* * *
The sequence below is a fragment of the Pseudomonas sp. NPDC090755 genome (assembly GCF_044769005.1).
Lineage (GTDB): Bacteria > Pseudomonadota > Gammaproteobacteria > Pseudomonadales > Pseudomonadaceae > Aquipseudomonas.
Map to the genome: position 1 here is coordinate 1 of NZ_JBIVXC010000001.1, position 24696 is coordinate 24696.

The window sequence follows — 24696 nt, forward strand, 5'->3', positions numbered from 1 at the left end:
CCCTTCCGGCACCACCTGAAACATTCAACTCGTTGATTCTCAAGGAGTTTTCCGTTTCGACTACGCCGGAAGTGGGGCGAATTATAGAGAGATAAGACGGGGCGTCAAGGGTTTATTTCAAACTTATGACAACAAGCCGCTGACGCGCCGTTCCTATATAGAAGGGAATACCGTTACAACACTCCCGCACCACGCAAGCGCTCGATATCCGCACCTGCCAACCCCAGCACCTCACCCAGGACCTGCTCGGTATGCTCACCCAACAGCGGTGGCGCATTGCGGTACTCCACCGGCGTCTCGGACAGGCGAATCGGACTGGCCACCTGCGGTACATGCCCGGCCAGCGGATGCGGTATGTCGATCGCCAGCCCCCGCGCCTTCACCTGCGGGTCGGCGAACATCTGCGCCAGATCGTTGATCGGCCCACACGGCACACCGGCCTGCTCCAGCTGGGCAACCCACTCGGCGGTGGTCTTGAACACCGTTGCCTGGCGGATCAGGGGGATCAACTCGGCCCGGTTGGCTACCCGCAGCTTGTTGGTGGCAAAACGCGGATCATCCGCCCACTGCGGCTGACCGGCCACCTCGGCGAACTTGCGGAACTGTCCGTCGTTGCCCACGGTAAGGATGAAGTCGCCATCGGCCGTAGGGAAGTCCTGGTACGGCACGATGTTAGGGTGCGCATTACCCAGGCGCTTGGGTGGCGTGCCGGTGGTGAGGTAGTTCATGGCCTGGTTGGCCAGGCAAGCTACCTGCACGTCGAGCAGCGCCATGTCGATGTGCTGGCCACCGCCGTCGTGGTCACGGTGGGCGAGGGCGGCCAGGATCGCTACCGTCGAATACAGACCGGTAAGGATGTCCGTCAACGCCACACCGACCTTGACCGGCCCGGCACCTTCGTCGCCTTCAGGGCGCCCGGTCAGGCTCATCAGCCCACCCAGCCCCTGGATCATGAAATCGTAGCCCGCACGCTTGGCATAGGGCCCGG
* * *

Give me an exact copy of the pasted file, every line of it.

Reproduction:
The sequence below is a fragment of the Pseudomonas sp. NPDC090755 genome (assembly GCF_044769005.1).
Lineage (GTDB): Bacteria > Pseudomonadota > Gammaproteobacteria > Pseudomonadales > Pseudomonadaceae > Aquipseudomonas.
Map to the genome: position 1 here is coordinate 1 of NZ_JBIVXC010000001.1, position 24696 is coordinate 24696.

The window sequence follows — 24696 nt, forward strand, 5'->3', positions numbered from 1 at the left end:
CCCTTCCGGCACCACCTGAAACATTCAACTCGTTGATTCTCAAGGAGTTTTCCGTTTCGACTACGCCGGAAGTGGGGCGAATTATAGAGAGATAAGACGGGGCGTCAAGGGTTTATTTCAAACTTATGACAACAAGCCGCTGACGCGCCGTTCCTATATAGAAGGGAATACCGTTACAACACTCCCGCACCACGCAAGCGCTCGATATCCGCACCTGCCAACCCCAGCACCTCACCCAGGACCTGCTCGGTATGCTCACCCAACAGCGGTGGCGCATTGCGGTACTCCACCGGCGTCTCGGACAGGCGAATCGGACTGGCCACCTGCGGTACATGCCCGGCCAGCGGATGCGGTATGTCGATCGCCAGCCCCCGCGCCTTCACCTGCGGGTCGGCGAACATCTGCGCCAGATCGTTGATCGGCCCACACGGCACACCGGCCTGCTCCAGCTGGGCAACCCACTCGGCGGTGGTCTTGAACACCGTTGCCTGGCGGATCAGGGGGATCAACTCGGCCCGGTTGGCTACCCGCAGCTTGTTGGTGGCAAAACGCGGATCATCCGCCCACTGCGGCTGACCGGCCACCTCGGCGAACTTGCGGAACTGTCCGTCGTTGCCCACGGTAAGGATGAAGTCGCCATCGGCCGTAGGGAAGTCCTGGTACGGCACGATGTTAGGGTGCGCATTACCCAGGCGCTTGGGTGGCGTGCCGGTGGTGAGGTAGTTCATGGCCTGGTTGGCCAGGCAAGCTACCTGCACGTCGAGCAGCGCCATGTCGATGTGCTGGCCACCGCCGTCGTGGTCACGGTGGGCGAGGGCGGCCAGGATCGCTACCGTCGAATACAGACCGGTAAGGATGTCCGTCAACGCCACACCGACCTTGACCGGCCCGGCACCTTCGTCGCCTTCAGGGCGCCCGGTCAGGCTCATCAGCCCACCCAGCCCCTGGATCATGAAATCGTAGCCCGCACGCTTGGCATAGGGCCCGG